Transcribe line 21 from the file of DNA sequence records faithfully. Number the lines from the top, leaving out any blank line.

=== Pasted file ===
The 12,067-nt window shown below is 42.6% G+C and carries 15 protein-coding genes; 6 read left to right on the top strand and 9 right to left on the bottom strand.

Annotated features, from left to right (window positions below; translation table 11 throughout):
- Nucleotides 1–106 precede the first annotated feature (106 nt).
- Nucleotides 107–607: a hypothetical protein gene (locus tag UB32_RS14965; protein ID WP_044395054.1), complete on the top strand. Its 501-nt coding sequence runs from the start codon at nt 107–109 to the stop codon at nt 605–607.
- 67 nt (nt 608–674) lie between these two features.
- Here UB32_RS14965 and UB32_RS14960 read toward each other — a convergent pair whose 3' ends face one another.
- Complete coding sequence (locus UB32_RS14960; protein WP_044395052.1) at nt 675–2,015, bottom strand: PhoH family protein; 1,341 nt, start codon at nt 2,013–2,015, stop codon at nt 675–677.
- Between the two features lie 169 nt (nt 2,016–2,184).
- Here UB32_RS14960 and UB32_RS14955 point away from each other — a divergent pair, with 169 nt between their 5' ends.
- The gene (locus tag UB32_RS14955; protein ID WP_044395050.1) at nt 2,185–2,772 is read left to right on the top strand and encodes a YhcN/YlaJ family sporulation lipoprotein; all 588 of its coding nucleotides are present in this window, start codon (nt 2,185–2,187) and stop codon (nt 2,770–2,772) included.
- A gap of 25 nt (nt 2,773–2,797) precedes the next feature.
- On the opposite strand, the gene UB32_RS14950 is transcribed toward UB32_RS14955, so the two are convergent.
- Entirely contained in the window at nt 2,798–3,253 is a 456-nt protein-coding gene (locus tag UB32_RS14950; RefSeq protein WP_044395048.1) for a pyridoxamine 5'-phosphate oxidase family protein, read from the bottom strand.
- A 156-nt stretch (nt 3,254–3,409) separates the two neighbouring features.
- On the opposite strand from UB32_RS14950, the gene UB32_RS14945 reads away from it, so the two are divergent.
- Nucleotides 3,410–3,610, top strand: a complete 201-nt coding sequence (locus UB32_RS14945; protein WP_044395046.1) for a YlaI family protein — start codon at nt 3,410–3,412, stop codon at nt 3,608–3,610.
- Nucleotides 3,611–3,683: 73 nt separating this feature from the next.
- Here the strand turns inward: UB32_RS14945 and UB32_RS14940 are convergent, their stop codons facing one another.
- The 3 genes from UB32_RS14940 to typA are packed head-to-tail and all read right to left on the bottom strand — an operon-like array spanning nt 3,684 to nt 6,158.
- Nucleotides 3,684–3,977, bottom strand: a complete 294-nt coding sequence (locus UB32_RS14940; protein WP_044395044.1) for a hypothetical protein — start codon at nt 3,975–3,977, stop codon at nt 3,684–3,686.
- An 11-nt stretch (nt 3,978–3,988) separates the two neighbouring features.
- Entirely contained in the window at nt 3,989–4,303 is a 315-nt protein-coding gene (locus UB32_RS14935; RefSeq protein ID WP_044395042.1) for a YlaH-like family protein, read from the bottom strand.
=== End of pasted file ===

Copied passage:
- An 11-nt stretch (nt 3,978–3,988) separates the two neighbouring features.